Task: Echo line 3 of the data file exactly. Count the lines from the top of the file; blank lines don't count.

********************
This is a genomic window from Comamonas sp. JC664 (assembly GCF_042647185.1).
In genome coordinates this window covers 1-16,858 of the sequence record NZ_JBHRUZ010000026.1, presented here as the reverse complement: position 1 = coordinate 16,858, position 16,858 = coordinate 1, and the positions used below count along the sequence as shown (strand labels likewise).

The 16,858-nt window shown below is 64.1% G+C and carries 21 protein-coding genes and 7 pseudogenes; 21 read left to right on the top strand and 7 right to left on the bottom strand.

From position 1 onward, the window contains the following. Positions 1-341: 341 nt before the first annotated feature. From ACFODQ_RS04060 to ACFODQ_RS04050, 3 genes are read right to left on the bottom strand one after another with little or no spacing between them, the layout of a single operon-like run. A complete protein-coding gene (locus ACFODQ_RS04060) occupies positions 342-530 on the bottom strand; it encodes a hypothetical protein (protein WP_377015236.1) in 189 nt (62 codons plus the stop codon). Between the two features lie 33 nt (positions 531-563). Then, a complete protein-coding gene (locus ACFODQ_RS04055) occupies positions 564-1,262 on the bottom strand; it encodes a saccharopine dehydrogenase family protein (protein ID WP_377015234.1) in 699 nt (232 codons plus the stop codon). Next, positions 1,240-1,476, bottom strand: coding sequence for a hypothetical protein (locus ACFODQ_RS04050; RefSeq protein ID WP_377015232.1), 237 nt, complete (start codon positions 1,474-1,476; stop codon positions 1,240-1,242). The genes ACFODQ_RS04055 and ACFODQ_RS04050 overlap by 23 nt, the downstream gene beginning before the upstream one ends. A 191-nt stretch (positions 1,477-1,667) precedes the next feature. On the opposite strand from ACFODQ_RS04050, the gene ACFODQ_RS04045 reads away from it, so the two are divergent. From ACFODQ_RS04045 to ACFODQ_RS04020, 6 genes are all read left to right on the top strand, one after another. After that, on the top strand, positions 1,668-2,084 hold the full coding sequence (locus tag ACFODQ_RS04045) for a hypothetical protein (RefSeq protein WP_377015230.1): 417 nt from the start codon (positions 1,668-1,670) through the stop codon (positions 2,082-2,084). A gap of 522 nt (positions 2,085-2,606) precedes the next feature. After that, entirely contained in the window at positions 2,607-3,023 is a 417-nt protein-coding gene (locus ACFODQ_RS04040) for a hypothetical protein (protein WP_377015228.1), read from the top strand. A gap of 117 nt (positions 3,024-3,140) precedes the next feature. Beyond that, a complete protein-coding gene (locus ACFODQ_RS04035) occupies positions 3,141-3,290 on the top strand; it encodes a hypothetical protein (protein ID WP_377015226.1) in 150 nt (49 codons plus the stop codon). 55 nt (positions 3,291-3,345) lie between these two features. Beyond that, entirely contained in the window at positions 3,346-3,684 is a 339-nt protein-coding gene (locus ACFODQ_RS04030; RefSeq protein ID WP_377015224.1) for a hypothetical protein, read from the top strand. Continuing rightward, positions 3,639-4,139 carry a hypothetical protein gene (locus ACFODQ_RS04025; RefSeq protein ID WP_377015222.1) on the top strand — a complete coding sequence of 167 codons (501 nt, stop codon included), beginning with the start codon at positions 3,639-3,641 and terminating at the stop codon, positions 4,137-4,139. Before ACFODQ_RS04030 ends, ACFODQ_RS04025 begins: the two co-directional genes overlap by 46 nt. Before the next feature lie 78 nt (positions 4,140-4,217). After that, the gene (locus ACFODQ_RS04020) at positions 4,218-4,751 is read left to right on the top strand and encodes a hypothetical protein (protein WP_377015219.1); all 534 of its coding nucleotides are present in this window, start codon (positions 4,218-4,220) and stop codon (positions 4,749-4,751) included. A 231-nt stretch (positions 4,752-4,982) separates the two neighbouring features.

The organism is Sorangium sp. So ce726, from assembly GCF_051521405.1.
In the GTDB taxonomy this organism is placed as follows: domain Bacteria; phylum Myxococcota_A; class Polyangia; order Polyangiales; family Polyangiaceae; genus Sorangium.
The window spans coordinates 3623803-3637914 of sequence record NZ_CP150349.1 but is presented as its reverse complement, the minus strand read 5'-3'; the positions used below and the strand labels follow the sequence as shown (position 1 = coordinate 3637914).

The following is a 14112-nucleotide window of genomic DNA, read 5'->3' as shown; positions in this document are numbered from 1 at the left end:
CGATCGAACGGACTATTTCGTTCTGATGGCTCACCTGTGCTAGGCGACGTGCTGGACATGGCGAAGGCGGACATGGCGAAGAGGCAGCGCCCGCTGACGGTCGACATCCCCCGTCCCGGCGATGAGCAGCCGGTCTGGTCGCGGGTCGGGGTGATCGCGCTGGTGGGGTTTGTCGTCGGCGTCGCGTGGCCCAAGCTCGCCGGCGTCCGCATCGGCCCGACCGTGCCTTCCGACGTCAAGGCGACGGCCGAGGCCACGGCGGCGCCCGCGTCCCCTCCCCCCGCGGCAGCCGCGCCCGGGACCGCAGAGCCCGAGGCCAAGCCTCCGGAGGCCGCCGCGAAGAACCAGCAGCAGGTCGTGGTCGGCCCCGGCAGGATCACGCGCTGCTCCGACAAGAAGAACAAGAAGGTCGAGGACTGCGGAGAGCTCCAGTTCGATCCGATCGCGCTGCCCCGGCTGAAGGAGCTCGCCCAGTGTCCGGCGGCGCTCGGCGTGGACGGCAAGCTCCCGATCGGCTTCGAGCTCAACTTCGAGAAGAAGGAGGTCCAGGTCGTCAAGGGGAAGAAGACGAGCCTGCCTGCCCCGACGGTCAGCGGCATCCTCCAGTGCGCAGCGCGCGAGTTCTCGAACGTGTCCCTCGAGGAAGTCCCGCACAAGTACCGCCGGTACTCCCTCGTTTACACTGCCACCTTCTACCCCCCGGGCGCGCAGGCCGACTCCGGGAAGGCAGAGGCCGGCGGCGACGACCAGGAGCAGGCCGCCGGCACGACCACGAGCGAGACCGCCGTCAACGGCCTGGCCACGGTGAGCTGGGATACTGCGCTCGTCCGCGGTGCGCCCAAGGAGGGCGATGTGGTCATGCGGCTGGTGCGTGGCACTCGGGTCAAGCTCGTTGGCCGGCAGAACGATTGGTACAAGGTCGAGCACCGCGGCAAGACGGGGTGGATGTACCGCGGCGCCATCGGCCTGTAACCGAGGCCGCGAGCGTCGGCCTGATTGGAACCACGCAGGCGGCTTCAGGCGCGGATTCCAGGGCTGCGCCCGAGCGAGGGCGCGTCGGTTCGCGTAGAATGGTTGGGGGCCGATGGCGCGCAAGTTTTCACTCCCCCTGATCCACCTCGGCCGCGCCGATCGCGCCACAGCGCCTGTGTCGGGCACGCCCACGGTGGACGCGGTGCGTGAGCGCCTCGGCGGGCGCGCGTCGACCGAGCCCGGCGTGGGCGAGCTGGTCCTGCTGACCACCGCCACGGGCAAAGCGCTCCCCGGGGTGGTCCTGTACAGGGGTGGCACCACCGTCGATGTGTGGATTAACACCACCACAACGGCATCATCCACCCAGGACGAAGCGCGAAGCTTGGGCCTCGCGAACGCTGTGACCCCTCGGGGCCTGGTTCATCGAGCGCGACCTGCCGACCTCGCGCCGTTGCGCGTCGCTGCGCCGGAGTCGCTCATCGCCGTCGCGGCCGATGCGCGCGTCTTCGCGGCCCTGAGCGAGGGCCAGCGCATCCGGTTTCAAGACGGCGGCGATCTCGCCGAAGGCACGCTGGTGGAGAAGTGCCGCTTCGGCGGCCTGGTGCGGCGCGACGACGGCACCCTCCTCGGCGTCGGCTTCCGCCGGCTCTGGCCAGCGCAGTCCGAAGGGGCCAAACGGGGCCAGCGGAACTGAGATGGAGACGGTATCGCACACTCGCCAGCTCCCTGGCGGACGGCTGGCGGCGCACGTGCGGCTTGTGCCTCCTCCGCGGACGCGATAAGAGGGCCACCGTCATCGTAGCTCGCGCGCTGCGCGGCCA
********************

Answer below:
The 16,858-nt window shown below is 64.1% G+C and carries 21 protein-coding genes and 7 pseudogenes; 21 read left to right on the top strand and 7 right to left on the bottom strand.